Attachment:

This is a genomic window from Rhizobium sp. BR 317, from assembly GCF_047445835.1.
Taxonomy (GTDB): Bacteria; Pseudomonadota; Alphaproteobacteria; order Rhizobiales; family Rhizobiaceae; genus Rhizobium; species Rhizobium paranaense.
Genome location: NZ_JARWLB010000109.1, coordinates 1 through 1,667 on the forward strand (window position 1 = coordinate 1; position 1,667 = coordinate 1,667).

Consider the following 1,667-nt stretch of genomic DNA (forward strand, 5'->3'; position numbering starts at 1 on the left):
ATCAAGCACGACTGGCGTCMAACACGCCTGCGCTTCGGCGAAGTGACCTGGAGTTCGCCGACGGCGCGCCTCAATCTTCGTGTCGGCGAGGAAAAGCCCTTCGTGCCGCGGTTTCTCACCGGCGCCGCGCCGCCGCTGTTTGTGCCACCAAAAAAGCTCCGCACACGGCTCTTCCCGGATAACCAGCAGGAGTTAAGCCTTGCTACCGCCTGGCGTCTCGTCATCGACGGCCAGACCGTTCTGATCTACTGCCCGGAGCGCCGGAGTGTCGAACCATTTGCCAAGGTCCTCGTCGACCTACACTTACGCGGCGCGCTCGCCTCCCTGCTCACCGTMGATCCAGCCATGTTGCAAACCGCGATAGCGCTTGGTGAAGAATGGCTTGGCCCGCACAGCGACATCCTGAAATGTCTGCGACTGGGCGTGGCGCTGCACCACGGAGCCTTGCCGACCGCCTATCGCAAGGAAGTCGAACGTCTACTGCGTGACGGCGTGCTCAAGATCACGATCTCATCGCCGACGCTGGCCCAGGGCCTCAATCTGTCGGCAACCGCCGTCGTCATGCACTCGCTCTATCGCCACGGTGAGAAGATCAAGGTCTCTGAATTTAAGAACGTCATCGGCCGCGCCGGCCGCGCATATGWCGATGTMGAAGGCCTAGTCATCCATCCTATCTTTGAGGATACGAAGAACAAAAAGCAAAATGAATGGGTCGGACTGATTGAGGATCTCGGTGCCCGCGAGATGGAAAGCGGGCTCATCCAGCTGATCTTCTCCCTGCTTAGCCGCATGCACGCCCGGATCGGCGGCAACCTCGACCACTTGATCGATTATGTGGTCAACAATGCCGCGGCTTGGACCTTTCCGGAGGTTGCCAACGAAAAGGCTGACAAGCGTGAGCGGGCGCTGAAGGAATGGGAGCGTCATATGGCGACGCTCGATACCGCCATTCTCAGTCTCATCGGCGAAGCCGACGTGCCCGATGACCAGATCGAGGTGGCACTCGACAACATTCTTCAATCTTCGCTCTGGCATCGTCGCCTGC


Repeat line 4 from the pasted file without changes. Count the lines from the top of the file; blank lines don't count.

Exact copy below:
Consider the following 1,667-nt stretch of genomic DNA (forward strand, 5'->3'; position numbering starts at 1 on the left):